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I Went for a Run Today.

I went for a run today.

I clutched my keys in my hand and put one key between each finger. My version of brass knuckles. Just in case.

I rarely run with a phone, I rarely listen to music or wear head phones. Not for the sake of being aware of my surroundings if someone were to attack me, but for my mental clarity and tenacity, or some stupid shit like that.

I am inherently vulnerable when going for a run. I am a woman. Exhausting myself. Sometimes being a woman is exhausting. You know why? Because when you're a woman, you don't just have to be hypervigilant when you run. As a woman, you have to be aware of yourself 24 hours a day, 7 days a week. Whether you are walking your dog, or going to the grocery store. Whether you are heading home from work, or putting your keys in your door.

Most of the instances in which I have been followed, assaulted, creeped on, mistreated, hunted, abused, have occurred outside of running. Ha. What a thing to say that all of us can say: "Most of the instances..." And let's be honest, these occurrences have happened since I was a girl, not just as a grown up woman. Another thing I would assume all of us can say.

I think part of what is so enraging about a woman, Eliza Fletcher, being kidnapped and murdered while running, is that so many of us run to feel empowered, to feel strong mentally, physically, and emotionally; to escape, to feel joy and freedom, safety and security in who we are. And when one of us gets murdered while seeking those things, it is a brutal awakening that there is no escape. There is no time out from being vulnerable in a society that generally hates women.

This is not a runner problem. This isn't even a woman problem. This is a human problem. We live in a world that normalizes assaulting women at the highest level. We live in a world that brutalizes women across cultures and continents. We live in a world in which the most consistent characteristic in mass shootings is the shooter's hatred of women. We live in a world in where so many men have an unconscious, and even conscious, rage towards women and we tolerate it. And women continue to be assaulted and kidnapped and sold and killed...every. single. day.

And sometimes when these awful things happen, misguided people attempt to find the reason "why" this happens by placing the blame on the person who was hurt, killed, assaulted. These people are looking for some way that they can feel in control of themselves, as if they have some sort of free will in the matter, as if they could avoid this happening to them. And the reality is, that we can all make lots of small decisions to do our best to stay safe, and we certainly have to do all those things. We cannot operate recklessly. But the other part is that there is no "safe" time to go for a run, or go to the store, or walk the dog. There is no "safe" outfit to wear to live your life. The danger for us, is that we are women. At the end of the day, if somebody wants to throw you in the back of their truck badly enough, there is very little you can do to get out of that situation.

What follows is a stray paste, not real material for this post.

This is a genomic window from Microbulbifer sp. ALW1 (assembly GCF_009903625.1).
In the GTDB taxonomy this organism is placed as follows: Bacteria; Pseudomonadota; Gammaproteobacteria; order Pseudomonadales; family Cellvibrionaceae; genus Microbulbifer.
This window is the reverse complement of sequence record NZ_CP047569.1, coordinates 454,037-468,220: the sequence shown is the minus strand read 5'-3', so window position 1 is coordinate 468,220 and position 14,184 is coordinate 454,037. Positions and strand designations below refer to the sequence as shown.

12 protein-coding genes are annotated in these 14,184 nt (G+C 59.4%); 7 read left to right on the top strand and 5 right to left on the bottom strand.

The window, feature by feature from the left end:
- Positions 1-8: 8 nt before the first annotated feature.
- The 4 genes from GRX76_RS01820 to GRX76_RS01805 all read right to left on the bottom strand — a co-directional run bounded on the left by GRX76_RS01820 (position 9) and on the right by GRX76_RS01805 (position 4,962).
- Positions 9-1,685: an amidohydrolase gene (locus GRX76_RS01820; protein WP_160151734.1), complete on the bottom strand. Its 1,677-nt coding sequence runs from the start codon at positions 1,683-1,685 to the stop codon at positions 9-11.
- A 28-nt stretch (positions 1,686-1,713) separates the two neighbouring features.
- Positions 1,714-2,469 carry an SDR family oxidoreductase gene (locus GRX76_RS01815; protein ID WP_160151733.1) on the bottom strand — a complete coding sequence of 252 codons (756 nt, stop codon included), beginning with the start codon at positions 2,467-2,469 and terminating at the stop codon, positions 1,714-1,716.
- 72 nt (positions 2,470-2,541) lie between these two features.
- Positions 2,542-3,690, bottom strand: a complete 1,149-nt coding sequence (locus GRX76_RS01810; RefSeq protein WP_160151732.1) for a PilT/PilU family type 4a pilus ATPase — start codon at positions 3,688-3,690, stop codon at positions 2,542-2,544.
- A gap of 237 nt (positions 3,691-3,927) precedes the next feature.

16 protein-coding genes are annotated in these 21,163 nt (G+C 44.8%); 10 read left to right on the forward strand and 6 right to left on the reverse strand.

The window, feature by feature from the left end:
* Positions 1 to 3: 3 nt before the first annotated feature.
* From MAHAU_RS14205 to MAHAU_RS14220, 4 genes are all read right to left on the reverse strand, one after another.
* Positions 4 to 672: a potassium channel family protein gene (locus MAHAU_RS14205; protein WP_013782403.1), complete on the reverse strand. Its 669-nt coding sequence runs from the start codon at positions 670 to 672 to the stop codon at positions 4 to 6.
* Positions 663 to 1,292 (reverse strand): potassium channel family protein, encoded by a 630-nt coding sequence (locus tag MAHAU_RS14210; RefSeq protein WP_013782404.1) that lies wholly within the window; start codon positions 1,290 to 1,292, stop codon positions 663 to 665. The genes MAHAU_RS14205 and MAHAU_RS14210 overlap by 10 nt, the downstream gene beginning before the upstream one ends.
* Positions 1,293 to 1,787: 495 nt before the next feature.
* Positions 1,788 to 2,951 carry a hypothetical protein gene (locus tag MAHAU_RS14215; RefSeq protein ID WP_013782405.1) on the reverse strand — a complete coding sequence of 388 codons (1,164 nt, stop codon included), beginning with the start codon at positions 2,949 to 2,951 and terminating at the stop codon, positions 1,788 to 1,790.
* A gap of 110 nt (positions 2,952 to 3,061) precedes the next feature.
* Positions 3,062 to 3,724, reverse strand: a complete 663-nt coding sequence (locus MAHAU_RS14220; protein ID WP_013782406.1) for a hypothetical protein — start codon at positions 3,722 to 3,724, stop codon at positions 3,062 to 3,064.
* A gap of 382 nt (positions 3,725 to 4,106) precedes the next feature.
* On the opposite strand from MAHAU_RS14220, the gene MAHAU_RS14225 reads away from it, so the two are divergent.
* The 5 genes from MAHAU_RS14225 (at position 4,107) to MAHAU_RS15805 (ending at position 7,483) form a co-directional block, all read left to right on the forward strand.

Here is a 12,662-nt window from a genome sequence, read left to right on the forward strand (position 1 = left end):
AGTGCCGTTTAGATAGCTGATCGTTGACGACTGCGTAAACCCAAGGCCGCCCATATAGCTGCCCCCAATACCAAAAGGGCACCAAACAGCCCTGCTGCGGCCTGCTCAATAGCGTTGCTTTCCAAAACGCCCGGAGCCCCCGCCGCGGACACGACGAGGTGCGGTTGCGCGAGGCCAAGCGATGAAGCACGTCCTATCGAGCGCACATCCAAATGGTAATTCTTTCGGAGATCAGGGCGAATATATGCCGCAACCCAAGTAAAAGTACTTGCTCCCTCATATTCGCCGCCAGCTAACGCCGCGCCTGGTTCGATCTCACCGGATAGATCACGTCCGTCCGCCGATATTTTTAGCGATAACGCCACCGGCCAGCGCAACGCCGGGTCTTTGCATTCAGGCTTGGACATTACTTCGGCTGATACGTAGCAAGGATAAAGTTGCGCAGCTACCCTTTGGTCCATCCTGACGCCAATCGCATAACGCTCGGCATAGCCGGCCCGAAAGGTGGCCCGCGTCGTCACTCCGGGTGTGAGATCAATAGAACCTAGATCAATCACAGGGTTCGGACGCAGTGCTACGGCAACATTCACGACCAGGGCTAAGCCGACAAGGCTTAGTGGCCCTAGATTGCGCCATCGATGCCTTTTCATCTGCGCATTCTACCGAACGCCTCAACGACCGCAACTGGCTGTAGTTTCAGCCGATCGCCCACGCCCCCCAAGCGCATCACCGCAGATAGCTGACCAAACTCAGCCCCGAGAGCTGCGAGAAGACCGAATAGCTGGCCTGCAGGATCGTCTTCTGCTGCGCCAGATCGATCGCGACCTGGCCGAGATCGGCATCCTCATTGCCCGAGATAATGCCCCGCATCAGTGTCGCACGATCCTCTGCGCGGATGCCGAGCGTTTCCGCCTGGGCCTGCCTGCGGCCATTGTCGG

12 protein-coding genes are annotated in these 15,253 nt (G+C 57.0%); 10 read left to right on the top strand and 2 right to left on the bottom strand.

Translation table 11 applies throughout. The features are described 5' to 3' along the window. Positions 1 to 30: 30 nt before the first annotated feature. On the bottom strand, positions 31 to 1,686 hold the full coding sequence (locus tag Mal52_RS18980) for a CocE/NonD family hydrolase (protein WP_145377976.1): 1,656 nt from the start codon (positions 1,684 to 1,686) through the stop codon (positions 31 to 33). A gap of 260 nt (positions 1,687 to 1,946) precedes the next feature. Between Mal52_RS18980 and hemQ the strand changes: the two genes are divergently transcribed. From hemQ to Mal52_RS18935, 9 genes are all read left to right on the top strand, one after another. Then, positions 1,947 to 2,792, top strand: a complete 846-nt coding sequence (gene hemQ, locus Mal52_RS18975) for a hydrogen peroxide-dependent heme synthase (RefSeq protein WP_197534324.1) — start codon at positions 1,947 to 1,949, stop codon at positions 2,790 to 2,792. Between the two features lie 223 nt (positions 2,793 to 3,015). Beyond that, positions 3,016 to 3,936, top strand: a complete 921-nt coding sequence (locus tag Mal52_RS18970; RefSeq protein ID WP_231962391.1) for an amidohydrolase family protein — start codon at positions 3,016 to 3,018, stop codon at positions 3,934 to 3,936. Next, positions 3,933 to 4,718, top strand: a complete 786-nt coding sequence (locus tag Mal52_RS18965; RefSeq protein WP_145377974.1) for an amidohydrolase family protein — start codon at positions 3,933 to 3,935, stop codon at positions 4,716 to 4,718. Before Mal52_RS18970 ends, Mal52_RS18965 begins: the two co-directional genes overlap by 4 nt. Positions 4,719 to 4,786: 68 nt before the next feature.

What I will say in terms of safety after working in the prison system for 6 years and reading commitment offense after commitment offense, and the stories of inmates' crimes in great detail, is that while there are "opportunist" crimes, these are not often kidnapping (whether or not resulting in murder), sexual violence, or assaults against women. These types of offense are often planned. People who commit these crimes are aware of your activity, they know your patterns, when you leave, where you go, how long you're gone, who you are with, when you are alone. The best thing you can do for yourself in terms of safety is to be unpredictable. Run different routes, and different times, from different places.

So I went for a run today.

With my keys in between my fingers like brass knuckles.

With a scowl on my face, holding my anger in my stare.

And as I was rage running, still making eye contact with every person, a man coming towards me puts his arm out. My first thought was, "What's this guy doing, trying to fucking clothesline me!?" Then I looked in his eyes, and my gaze softened. It was kindness, I saw. I was once again vulnerable, but only when my defensiveness dropped was I able to receive a high five from this dude. And it was nice. And I was reminded that not everyone is a fucking scumbag.

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